I’m a proud mom; my kids are always doing things that are “Facebook worthy”, and I post about them a lot. I have to see all their meltdowns, moments of defiance, and hear them whine and complain, so when they do something other than those things, I want everyone to know about it. They are funny, thoughtful little creatures, and I like to share about them. Hey, whatever gets a tired mom through the day, right?
Yesterday, I was so proud of Addie that I couldn’t even express to her how amazing she is. She arrived home from school, so excited to tell me all about a new project she and her friend decided to share with their friends. “Mommy, you know how kids think that special needs kids are weird and different,” she began (and yes, we later had a chat about how important it is to use person-first language…nobody gets a pass on that!). “Ok,” I answered, wondering where she was going with this. “Well, my friend and I decided that we need to help get these kids more included at school, so we went around asking our friends if they want to help us. We’re also going to raise money for DSACO (the Down Syndrome Association of Central Ohio), Miracle League, and Special Olympics.”
I just stood there, in awe of this little seven year old girl who has realized something that some adults still can’t grasp: inclusion is important, and necessary.
I felt emotions ranging from pride, admiration, love, and back to pride again. I listened to her go on and on about how her friends want to join Team Alex and come to the Buddy Walk, and how kids are just walking up to them and asking if they can make a donation. She has absolutely no idea what kind of impact she and her friend are having on their peers. They are teaching, by example, that everyone should be treated equally because we are all the same, and their peers are listening.
Two second grade girls are trying to change the world, or at least their world, by creating a more inclusive environment for kids at their school. They have named their project Giving Hearts, and so far they’ve collected a little over $20, which they have decided to split among three organizations. I’m still in awe.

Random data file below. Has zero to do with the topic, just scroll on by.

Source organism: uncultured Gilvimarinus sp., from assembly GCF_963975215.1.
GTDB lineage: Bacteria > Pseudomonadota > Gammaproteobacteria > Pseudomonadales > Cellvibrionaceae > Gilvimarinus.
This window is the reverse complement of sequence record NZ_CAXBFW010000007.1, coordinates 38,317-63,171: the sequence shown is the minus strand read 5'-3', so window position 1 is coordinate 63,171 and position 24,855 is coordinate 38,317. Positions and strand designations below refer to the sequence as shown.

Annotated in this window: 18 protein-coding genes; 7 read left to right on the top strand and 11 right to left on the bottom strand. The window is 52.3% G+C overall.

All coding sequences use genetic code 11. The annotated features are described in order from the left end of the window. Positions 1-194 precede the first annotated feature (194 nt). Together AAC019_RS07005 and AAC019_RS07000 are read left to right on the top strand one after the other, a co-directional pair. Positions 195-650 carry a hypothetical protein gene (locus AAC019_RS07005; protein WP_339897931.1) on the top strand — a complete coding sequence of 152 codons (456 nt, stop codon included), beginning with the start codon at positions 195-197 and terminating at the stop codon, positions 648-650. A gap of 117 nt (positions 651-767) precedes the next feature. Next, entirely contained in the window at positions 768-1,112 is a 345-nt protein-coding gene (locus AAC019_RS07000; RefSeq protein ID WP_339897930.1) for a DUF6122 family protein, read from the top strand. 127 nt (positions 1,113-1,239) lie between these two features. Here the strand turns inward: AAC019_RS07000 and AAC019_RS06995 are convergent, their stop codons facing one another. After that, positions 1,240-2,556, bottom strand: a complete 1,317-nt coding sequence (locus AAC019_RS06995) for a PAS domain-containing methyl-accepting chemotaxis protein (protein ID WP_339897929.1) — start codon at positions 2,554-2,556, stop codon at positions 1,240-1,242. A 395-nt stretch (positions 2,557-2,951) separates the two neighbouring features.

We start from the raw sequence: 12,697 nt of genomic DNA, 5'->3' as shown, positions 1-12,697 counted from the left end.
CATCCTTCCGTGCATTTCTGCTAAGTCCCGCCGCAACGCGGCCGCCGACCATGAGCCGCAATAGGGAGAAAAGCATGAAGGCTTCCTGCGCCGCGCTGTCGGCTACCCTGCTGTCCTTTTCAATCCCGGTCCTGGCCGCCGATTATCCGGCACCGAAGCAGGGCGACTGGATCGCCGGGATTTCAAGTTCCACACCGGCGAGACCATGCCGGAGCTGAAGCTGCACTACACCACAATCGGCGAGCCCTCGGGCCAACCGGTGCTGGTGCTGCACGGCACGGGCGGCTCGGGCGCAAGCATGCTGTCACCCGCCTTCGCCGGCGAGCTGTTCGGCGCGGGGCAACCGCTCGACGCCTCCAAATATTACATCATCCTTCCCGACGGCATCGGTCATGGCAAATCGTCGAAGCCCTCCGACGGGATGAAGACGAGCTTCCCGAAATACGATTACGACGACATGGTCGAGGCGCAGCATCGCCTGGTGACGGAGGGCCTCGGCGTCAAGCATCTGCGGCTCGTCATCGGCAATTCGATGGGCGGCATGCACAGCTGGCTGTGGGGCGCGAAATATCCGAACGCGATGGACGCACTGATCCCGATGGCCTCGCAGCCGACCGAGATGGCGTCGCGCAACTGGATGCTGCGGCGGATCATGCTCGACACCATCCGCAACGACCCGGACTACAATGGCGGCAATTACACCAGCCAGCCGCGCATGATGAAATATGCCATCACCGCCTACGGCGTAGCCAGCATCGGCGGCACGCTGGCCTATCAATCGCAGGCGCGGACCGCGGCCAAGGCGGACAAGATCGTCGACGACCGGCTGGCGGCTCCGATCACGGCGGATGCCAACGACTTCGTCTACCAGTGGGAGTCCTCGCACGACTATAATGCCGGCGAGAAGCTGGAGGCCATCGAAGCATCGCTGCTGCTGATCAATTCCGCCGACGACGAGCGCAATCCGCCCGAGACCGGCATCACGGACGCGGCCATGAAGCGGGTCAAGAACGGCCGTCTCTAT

Of course, I took to Facebook to share how great my kid is; not bragging, mind you, but truly sharing because I am just so impressed by the love Addie has for her brother, and the desire she has to see him being treated just like any other kid at their school. What makes this even more remarkable is that he can be a complete jerk to her, several times a day, and she is still willing to do this for him.
After reading my post on Facebook, someone commented that Addie is her mother’s child, and I was reminded once again that the kids are listening. We’ve never sat down with Addie and Andrew and told them that their role is to spread our mission of inclusion. She just gets it. The girl can’t remember to put her shoes away or put her dishes in the sink, but she is hearing the most important lessons. Beyond that, she is sharing these things, completely unprompted by her parents, with her peers.
I can’t wait to see what these girls can do with their Giving Hearts project. When we open up registration for Team Alex 2014 on World Down Syndrome Day (March 21st), the Giving Hearts donation will be among the first to be posted on the Columbus Buddy Walk site. Who knows what else they can accomplish?!
The kids are listening. They may leave their dishes and shoes all over the house, but they are most definitely hearing the important stuff. I’ll gladly take the messy house if it comes with a kid with such a giving heart.